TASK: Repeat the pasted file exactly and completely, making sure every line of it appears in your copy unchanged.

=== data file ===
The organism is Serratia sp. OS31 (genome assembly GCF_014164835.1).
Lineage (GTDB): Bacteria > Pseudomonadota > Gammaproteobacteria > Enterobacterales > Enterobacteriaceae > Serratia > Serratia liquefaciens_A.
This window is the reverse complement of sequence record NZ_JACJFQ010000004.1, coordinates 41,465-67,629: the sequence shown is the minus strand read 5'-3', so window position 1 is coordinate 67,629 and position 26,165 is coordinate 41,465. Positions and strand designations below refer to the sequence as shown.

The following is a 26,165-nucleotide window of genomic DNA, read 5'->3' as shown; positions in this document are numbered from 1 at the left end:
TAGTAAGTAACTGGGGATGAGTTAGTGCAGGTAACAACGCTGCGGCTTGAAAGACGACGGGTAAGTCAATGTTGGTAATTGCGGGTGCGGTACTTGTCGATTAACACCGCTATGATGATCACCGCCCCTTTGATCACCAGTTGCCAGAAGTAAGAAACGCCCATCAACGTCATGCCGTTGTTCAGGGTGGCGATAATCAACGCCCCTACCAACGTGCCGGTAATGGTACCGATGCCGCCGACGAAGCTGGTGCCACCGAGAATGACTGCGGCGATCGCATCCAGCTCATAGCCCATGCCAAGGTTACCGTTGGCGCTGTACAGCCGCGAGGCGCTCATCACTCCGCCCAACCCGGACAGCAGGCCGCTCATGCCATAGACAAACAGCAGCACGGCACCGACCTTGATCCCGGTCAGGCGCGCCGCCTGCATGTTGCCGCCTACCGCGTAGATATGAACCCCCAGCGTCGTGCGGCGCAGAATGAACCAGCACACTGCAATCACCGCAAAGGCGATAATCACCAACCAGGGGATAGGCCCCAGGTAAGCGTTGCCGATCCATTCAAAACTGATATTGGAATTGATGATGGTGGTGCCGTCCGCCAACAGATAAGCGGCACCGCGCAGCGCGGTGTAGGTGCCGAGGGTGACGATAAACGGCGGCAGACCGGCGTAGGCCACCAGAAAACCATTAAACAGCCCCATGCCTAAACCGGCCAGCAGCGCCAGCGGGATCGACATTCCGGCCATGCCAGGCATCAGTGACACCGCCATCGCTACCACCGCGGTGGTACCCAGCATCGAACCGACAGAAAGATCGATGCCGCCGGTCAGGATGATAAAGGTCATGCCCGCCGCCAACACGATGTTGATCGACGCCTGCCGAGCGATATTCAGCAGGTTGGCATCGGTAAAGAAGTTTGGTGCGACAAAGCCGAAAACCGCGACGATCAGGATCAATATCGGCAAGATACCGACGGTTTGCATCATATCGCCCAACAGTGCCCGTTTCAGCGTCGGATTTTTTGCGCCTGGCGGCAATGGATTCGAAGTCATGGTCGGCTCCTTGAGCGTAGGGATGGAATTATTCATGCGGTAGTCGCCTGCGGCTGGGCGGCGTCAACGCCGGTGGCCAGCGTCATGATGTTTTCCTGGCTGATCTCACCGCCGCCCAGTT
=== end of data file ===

The organism is Serratia sp. OS31 (genome assembly GCF_014164835.1).
Lineage (GTDB): Bacteria > Pseudomonadota > Gammaproteobacteria > Enterobacterales > Enterobacteriaceae > Serratia > Serratia liquefaciens_A.
This window is the reverse complement of sequence record NZ_JACJFQ010000004.1, coordinates 41,465-67,629: the sequence shown is the minus strand read 5'-3', so window position 1 is coordinate 67,629 and position 26,165 is coordinate 41,465. Positions and strand designations below refer to the sequence as shown.

The following is a 26,165-nucleotide window of genomic DNA, read 5'->3' as shown; positions in this document are numbered from 1 at the left end:
TAGTAAGTAACTGGGGATGAGTTAGTGCAGGTAACAACGCTGCGGCTTGAAAGACGACGGGTAAGTCAATGTTGGTAATTGCGGGTGCGGTACTTGTCGATTAACACCGCTATGATGATCACCGCCCCTTTGATCACCAGTTGCCAGAAGTAAGAAACGCCCATCAACGTCATGCCGTTGTTCAGGGTGGCGATAATCAACGCCCCTACCAACGTGCCGGTAATGGTACCGATGCCGCCGACGAAGCTGGTGCCACCGAGAATGACTGCGGCGATCGCATCCAGCTCATAGCCCATGCCAAGGTTACCGTTGGCGCTGTACAGCCGCGAGGCGCTCATCACTCCGCCCAACCCGGACAGCAGGCCGCTCATGCCATAGACAAACAGCAGCACGGCACCGACCTTGATCCCGGTCAGGCGCGCCGCCTGCATGTTGCCGCCTACCGCGTAGATATGAACCCCCAGCGTCGTGCGGCGCAGAATGAACCAGCACACTGCAATCACCGCAAAGGCGATAATCACCAACCAGGGGATAGGCCCCAGGTAAGCGTTGCCGATCCATTCAAAACTGATATTGGAATTGATGATGGTGGTGCCGTCCGCCAACAGATAAGCGGCACCGCGCAGCGCGGTGTAGGTGCCGAGGGTGACGATAAACGGCGGCAGACCGGCGTAGGCCACCAGAAAACCATTAAACAGCCCCATGCCTAAACCGGCCAGCAGCGCCAGCGGGATCGACATTCCGGCCATGCCAGGCATCAGTGACACCGCCATCGCTACCACCGCGGTGGTACCCAGCATCGAACCGACAGAAAGATCGATGCCGCCGGTCAGGATGATAAAGGTCATGCCCGCCGCCAACACGATGTTGATCGACGCCTGCCGAGCGATATTCAGCAGGTTGGCATCGGTAAAGAAGTTTGGTGCGACAAAGCCGAAAACCGCGACGATCAGGATCAATATCGGCAAGATACCGACGGTTTGCATCATATCGCCCAACAGTGCCCGTTTCAGCGTCGGATTTTTTGCGCCTGGCGGCAATGGATTCGAAGTCATGGTCGGCTCCTTGAGCGTAGGGATGGAATTATTCATGCGGTAGTCGCCTGCGGCTGGGCGGCGTCAACGCCGGTGGCCAGCGTCATGATGTTTTCCTGGCTGATCTCACCGCCGCCCAGTT